And he thought I was talking about how little they are. I told him that what I meant was that they're cute when they're smiling but life isn't always that way. I explained to him that I supported if he and his girlfriend, once married, wanted a baby but I wanted him to understand the realities of it. I told him how very hard it is in the middle of the night when they are crying and they want to be fed or changed. I told him that generally the men don't get up to care for the baby so the mom has to. I told him that while he's getting his sleep, his wife is up taking care of the baby and she is tired. Oh how I remember well the nights I was up, dead tired, holding Thomas in my arms and rocking him and, to be honest, hating his dad for not getting up "just this once" to help me out. I told him that his wife would always be tired and that would cause some grief in the house and that grief could cause stress that frankly neither of them, with their afflictions, could deal with. I told him things might be different someday but for now, if they were to get together any time in the next couple of years, that having a baby would be a mistake. I wanted to be so careful about making it clear that he didn't have to worry about possibly passing on his schizophrenia to his child but, to be honest, I have read a lot of research that says that autism and schizophrenia along with bipolar and about 4 other illnesses are genetically linked. With Thomas having schizophrenia and his girlfriend having autism and me having bipolar and his biological dad having issues, I think Thomas and his girlfriend having a baby might be the perfect storm for some unfortunate genetic mixing that might result in a child living with an illness of their own. It's hard enough to be me, for example, trying very hard, and sometimes failing miserably, to take care of Thomas but to have the two of them trying, it seems like it would put a lot of strain on the relationship and on their mental health. I really can't say how it would turn out in the end, if the baby would have any issues at all, but the odds scare me and worry me for both Thomas and his girlfriend.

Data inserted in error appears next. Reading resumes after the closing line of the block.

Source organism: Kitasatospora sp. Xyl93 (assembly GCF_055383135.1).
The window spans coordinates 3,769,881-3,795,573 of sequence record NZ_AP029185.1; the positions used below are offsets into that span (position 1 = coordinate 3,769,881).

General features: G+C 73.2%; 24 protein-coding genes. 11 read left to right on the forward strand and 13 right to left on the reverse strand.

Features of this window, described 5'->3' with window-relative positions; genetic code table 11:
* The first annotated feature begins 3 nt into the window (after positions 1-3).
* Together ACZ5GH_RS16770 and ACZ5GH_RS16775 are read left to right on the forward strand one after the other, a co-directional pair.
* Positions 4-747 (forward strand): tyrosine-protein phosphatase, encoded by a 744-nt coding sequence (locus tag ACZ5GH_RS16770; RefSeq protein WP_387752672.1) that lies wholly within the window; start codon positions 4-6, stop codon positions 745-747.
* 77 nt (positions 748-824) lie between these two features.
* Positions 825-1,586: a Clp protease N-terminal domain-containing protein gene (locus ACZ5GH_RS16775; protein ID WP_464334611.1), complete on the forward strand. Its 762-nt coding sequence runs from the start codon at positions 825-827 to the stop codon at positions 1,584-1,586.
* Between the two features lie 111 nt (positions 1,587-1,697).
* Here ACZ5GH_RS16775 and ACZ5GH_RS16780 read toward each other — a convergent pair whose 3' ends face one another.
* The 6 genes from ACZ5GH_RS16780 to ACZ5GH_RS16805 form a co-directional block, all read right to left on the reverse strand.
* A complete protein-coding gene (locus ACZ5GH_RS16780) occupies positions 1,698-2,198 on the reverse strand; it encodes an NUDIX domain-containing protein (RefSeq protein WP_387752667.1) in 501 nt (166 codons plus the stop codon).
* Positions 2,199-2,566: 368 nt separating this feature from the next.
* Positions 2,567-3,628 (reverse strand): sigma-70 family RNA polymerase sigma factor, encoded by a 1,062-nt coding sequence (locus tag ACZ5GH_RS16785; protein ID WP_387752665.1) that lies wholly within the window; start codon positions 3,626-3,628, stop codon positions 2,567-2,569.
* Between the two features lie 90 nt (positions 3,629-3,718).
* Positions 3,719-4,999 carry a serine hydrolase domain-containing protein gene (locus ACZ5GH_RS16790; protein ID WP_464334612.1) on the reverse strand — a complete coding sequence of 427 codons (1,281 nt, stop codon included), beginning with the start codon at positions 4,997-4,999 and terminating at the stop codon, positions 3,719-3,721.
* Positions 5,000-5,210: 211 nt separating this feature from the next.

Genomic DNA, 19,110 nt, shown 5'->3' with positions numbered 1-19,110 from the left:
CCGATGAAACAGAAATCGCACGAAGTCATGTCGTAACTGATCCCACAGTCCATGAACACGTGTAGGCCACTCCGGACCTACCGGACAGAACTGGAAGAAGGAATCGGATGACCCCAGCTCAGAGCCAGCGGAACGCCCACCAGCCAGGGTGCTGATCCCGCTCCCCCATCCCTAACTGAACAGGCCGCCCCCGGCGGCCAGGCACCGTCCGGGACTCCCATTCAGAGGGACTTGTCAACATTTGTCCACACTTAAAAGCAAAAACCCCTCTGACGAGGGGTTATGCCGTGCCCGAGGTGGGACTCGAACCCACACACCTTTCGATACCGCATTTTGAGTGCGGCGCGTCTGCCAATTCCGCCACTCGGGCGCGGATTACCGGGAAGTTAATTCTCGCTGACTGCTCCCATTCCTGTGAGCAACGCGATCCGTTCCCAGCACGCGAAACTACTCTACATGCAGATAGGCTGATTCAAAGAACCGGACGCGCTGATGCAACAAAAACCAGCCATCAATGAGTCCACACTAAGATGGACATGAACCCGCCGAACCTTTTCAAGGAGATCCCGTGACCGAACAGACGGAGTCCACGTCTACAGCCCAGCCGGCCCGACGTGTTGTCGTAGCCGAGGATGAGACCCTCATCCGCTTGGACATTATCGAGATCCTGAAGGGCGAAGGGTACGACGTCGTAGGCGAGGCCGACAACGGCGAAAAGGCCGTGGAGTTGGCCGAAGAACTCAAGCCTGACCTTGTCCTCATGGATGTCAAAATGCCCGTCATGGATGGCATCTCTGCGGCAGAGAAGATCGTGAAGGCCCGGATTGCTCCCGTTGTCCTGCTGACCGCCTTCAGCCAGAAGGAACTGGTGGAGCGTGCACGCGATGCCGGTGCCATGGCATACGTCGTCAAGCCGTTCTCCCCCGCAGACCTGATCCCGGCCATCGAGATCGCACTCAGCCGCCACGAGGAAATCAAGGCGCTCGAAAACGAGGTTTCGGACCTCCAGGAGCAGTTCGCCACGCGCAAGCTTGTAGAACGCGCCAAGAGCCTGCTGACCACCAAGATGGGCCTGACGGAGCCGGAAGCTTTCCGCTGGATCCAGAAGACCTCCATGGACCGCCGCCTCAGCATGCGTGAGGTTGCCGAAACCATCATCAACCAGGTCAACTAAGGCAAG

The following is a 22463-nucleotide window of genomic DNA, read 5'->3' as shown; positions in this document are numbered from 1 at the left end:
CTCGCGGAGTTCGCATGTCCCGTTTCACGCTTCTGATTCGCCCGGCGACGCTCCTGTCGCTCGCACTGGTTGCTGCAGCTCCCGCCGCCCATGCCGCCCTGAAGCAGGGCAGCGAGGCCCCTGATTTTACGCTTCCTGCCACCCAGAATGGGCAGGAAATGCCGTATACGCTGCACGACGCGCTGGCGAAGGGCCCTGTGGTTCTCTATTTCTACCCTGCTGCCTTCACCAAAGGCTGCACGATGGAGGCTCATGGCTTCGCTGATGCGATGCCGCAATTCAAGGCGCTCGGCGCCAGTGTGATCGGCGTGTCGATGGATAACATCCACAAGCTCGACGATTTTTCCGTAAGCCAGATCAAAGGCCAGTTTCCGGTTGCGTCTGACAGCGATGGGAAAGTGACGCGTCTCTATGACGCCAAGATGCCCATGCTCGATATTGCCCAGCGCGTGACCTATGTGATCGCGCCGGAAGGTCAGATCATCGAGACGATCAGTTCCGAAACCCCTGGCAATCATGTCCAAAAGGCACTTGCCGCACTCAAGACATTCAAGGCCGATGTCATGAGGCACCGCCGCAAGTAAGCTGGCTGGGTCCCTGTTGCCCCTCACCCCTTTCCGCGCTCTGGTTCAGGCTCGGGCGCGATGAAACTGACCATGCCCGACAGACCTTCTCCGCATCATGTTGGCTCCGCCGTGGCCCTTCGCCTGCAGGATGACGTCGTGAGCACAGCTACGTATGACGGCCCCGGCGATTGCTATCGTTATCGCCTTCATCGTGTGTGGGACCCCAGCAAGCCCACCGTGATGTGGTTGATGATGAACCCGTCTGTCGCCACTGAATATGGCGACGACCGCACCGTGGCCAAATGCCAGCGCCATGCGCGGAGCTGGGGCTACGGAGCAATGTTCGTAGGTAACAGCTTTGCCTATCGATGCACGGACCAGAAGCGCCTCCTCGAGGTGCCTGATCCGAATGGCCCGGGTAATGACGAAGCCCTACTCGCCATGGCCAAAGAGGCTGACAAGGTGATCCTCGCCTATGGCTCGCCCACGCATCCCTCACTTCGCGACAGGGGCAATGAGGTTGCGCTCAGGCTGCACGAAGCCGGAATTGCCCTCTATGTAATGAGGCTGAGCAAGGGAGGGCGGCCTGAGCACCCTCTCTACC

Thomas heard me out about all of this and seemed to take it in okay. The very worst thing I can be, in my opinion, for Thomas, is a dream destroyer. I don't want to take his potential from him but there is a fine line between keeping a dream alive and facing reality. I tried yesterday to find that balance and I think, for the most part, I did okay. It's such a delicate conversation to have but they need to be had.

So, who can say for sure what the future will bring. Maybe his girlfriend will move out here and maybe she won't. Maybe the relationship won't make it for many different reasons and things will be different for Thomas. All I can do is try not to destroy too many of his dreams, try to give him hope about his future and to encourage what it is possible for him to do within the parameters of his illness. I want him to have everything I have had and more if possible but facing reality is integral.